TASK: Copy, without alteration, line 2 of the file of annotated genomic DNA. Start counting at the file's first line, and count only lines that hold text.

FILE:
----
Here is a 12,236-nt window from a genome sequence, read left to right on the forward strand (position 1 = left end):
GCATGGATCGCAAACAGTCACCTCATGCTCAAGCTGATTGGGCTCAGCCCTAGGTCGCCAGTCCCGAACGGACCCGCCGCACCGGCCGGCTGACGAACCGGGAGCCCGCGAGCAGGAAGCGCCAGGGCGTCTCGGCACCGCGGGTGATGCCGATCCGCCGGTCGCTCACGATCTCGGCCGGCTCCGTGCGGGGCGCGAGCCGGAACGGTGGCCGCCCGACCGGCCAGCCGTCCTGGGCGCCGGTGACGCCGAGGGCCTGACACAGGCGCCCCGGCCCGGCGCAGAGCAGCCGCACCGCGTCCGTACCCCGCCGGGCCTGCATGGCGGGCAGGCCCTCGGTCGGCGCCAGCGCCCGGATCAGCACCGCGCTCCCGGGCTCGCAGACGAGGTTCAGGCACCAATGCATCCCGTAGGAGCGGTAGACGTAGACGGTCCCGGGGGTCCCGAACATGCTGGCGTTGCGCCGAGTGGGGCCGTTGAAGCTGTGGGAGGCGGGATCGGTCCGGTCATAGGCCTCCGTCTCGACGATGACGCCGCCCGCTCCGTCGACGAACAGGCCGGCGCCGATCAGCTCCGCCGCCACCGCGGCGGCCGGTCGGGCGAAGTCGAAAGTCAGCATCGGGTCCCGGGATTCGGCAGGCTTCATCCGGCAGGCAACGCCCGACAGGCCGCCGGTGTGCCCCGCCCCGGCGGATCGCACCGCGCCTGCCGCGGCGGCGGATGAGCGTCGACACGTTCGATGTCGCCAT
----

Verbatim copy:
GCATGGATCGCAAACAGTCACCTCATGCTCAAGCTGATTGGGCTCAGCCCTAGGTCGCCAGTCCCGAACGGACCCGCCGCACCGGCCGGCTGACGAACCGGGAGCCCGCGAGCAGGAAGCGCCAGGGCGTCTCGGCACCGCGGGTGATGCCGATCCGCCGGTCGCTCACGATCTCGGCCGGCTCCGTGCGGGGCGCGAGCCGGAACGGTGGCCGCCCGACCGGCCAGCCGTCCTGGGCGCCGGTGACGCCGAGGGCCTGACACAGGCGCCCCGGCCCGGCGCAGAGCAGCCGCACCGCGTCCGTACCCCGCCGGGCCTGCATGGCGGGCAGGCCCTCGGTCGGCGCCAGCGCCCGGATCAGCACCGCGCTCCCGGGCTCGCAGACGAGGTTCAGGCACCAATGCATCCCGTAGGAGCGGTAGACGTAGACGGTCCCGGGGGTCCCGAACATGCTGGCGTTGCGCCGAGTGGGGCCGTTGAAGCTGTGGGAGGCGGGATCGGTCCGGTCATAGGCCTCCGTCTCGACGATGACGCCGCCCGCTCCGTCGACGAACAGGCCGGCGCCGATCAGCTCCGCCGCCACCGCGGCGGCCGGTCGGGCGAAGTCGAAAGTCAGCATCGGGTCCCGGGATTCGGCAGGCTTCATCCGGCAGGCAACGCCCGACAGGCCGCCGGTGTGCCCCGCCCCGGCGGATCGCACCGCGCCTGCCGCGGCGGCGGATGAGCGTCGACACGTTCGATGTCGCCAT